Social Media Week 2014: 3 Things You May Have Missed

Social Media Week 2014: 3 Things You May Have Missed


Twice each year, professionals gather in major cities around the globe to share and learn from each other. Sponsored by Microsoft, Social Media Week brings around 30,000 participants to discuss what works and what doesn't. But you don’t have to attend the event to learn from the sessions. Here are a few underlying themes from this year’s sessions.

The Importance of Influencers

In a panel titled Audience is Power: How Influencers Are Changing Brand Marketing on YouTube and Beyond, brands discussed how to successfully use influencers to promote a product or service on social media. In Chicago, the panel discussed the difference between influencers and advocates. While influencers may be able to spread a message, advocates get behind it and truly believe in it. Pinterest was especially found to be beneficial to brands, since 80 percent of content on the site is repins. Pinterest content also lives long after it has been posted, with half of visits coming between three and six months after the initial pin.

Shareable Content

Reaching people on a personal level is the key to success in social media, according to Andy Wiedland, Buzzfeed’s chief revenue officer. In a session titled Creating Content for How It’s Consumed, Wiedland emphasized the importance of generating content that users want to share. Instead of focusing on content that will reach the masses, he recommends going local with content. One of Buzzfeed’s most popular posts at the moment centered on issues specific to short girls. This small group is more likely to relate to the post so much that they’ll share it with others, Wiedland said.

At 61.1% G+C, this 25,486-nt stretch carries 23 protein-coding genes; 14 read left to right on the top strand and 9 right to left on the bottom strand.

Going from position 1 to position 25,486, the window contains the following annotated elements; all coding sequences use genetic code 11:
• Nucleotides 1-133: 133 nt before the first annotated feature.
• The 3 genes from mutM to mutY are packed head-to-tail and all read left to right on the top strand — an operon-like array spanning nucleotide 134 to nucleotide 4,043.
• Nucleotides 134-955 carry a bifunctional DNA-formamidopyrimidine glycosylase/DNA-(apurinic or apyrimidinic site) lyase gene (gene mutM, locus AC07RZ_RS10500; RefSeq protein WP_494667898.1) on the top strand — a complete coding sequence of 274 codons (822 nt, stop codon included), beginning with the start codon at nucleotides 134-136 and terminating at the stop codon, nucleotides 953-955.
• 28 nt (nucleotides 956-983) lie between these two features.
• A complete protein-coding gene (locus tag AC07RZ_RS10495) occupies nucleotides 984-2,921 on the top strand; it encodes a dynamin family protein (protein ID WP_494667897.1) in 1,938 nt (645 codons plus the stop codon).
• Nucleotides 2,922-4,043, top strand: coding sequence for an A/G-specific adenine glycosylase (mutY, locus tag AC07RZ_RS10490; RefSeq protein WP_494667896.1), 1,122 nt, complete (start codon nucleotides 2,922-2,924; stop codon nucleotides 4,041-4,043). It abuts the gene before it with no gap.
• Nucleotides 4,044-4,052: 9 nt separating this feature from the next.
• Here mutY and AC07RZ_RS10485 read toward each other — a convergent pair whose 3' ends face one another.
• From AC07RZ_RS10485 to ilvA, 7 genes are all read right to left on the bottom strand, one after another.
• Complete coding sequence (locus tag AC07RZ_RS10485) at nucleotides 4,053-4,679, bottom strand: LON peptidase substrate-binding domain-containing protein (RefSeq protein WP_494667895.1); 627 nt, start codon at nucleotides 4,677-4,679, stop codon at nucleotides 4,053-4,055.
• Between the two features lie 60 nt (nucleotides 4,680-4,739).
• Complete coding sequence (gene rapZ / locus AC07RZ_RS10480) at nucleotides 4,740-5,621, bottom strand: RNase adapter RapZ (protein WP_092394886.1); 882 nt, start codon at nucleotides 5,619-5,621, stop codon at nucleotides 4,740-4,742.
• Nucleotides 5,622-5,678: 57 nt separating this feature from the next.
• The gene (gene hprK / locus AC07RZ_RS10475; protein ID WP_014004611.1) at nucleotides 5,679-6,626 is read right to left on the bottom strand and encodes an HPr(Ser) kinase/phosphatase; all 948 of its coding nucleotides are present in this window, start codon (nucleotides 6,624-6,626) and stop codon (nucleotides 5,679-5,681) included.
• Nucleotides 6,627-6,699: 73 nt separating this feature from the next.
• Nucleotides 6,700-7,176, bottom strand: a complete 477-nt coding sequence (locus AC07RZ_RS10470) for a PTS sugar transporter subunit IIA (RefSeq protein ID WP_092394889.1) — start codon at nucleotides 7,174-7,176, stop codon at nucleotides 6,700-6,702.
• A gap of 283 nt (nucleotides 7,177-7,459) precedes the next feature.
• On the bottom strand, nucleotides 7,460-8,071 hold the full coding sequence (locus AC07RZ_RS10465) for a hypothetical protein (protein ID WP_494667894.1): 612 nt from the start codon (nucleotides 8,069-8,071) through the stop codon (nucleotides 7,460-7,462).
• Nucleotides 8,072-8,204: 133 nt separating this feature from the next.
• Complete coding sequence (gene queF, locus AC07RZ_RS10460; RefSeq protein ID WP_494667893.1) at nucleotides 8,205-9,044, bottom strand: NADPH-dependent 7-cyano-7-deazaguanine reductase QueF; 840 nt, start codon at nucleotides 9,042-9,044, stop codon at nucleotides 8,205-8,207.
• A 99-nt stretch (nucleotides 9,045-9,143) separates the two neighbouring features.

Social Media’s TV Impact

One theme ran rampant among the cities hosting Social Media Week in the panel titled Has Social Changed TV Forever? Social media has the ability to reach a far larger number of consumers than television. This dramatic change requires a shift in the way the television industry reaches worldwide audiences. Just as brands have been required to shift from blasting a message to participating in a conversation, so has the broadcasting industry. Industry experts discussed how they now use social media to gain insights into audience behaviors and preferences.


Marketing professionals from around the world eagerly await Social Media Week each year to learn more about the industry. These major shared lessons can help your brand as you form your marketing strategy for the coming years. For the full scoop on Social Media Week, check out the organization’s news page or use the hashtag #SMW14 on Twitter.

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